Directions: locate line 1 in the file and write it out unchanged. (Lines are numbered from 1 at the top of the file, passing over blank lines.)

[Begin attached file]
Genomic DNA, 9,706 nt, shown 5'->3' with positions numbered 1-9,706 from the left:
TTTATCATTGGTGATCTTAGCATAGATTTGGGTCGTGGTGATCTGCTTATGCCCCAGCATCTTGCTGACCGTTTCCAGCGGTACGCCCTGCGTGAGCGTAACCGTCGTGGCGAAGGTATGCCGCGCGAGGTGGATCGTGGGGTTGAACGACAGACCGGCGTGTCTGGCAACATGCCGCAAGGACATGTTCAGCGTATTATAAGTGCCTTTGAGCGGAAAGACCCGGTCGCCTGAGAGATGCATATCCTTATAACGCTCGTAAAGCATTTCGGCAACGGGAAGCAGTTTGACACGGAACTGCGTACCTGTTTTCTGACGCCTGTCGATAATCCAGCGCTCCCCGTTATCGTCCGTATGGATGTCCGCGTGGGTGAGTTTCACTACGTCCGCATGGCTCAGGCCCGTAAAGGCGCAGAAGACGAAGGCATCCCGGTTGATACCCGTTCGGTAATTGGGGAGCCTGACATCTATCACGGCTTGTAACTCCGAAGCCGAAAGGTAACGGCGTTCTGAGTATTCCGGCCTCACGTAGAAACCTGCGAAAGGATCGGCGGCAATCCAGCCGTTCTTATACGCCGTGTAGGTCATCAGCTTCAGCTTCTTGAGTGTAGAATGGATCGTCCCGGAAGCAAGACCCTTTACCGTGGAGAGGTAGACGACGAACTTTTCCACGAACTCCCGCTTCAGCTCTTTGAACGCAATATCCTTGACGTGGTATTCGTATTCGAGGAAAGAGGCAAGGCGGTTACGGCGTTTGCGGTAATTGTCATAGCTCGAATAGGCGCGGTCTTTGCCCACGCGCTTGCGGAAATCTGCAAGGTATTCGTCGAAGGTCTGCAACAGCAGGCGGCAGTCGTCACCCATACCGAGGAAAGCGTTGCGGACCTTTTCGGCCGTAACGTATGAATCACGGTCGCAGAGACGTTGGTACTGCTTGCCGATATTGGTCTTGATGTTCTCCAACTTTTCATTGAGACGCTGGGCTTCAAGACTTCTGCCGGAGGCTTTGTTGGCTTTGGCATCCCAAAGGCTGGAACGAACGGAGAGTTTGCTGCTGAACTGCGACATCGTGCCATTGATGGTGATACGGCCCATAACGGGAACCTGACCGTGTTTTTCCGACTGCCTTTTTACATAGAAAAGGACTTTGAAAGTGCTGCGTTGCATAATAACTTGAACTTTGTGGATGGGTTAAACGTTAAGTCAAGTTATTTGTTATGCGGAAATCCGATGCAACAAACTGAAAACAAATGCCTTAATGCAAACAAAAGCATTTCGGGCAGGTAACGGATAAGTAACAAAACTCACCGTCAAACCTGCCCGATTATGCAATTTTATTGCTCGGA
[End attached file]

Genomic DNA, 9,706 nt, shown 5'->3' with positions numbered 1-9,706 from the left: